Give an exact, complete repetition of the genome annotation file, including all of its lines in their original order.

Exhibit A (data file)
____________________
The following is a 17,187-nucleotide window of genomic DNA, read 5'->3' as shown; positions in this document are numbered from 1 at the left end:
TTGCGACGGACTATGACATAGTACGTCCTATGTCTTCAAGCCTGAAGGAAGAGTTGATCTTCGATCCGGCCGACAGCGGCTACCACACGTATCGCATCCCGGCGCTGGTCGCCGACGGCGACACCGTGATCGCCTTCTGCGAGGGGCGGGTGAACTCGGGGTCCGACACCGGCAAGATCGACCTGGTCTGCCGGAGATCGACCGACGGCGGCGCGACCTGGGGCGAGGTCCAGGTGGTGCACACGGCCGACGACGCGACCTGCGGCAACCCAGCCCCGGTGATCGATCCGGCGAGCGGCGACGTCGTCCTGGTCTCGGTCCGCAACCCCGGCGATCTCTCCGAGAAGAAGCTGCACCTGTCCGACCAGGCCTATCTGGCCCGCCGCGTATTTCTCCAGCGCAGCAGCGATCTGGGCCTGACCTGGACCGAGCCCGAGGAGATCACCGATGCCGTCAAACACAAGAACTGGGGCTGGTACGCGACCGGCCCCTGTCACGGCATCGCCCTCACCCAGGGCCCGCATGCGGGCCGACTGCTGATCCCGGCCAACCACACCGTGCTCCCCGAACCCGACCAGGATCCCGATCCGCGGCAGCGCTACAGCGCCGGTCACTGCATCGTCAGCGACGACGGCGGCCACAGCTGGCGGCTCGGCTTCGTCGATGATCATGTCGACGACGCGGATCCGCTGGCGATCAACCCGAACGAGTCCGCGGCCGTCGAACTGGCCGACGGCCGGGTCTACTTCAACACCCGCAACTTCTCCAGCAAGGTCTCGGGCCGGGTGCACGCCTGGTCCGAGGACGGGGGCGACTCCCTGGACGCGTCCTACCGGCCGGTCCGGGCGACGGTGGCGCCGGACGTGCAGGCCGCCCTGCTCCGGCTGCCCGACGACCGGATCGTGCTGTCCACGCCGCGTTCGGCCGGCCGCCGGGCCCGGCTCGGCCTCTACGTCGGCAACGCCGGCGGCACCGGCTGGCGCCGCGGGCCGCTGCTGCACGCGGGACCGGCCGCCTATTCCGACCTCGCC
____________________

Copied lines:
The following is a 17,187-nucleotide window of genomic DNA, read 5'->3' as shown; positions in this document are numbered from 1 at the left end:
TTGCGACGGACTATGACATAGTACGTCCTATGTCTTCAAGCCTGAAGGAAGAGTTGATCTTCGATCCGGCCGACAGCGGCTACCACACGTATCGCATCCCGGCGCTGGTCGCCGACGGCGACACCGTGATCGCCTTCTGCGAGGGGCGGGTGAACTCGGGGTCCGACACCGGCAAGATCGACCTGGTCTGCCGGAGATCGACCGACGGCGGCGCGACCTGGGGCGAGGTCCAGGTGGTGCACACGGCCGACGACGCGACCTGCGGCAACCCAGCCCCGGTGATCGATCCGGCGAGCGGCGACGTCGTCCTGGTCTCGGTCCGCAACCCCGGCGATCTCTCCGAGAAGAAGCTGCACCTGTCCGACCAGGCCTATCTGGCCCGCCGCGTATTTCTCCAGCGCAGCAGCGATCTGGGCCTGACCTGGACCGAGCCCGAGGAGATCACCGATGCCGTCAAACACAAGAACTGGGGCTGGTACGCGACCGGCCCCTGTCACGGCATCGCCCTCACCCAGGGCCCGCATGCGGGCCGACTGCTGATCCCGGCCAACCACACCGTGCTCCCCGAACCCGACCAGGATCCCGATCCGCGGCAGCGCTACAGCGCCGGTCACTGCATCGTCAGCGACGACGGCGGCCACAGCTGGCGGCTCGGCTTCGTCGATGATCATGTCGACGACGCGGATCCGCTGGCGATCAACCCGAACGAGTCCGCGGCCGTCGAACTGGCCGACGGCCGGGTCTACTTCAACACCCGCAACTTCTCCAGCAAGGTCTCGGGCCGGGTGCACGCCTGGTCCGAGGACGGGGGCGACTCCCTGGACGCGTCCTACCGGCCGGTCCGGGCGACGGTGGCGCCGGACGTGCAGGCCGCCCTGCTCCGGCTGCCCGACGACCGGATCGTGCTGTCCACGCCGCGTTCGGCCGGCCGCCGGGCCCGGCTCGGCCTCTACGTCGGCAACGCCGGCGGCACCGGCTGGCGCCGCGGGCCGCTGCTGCACGCGGGACCGGCCGCCTATTCCGACCTCGCC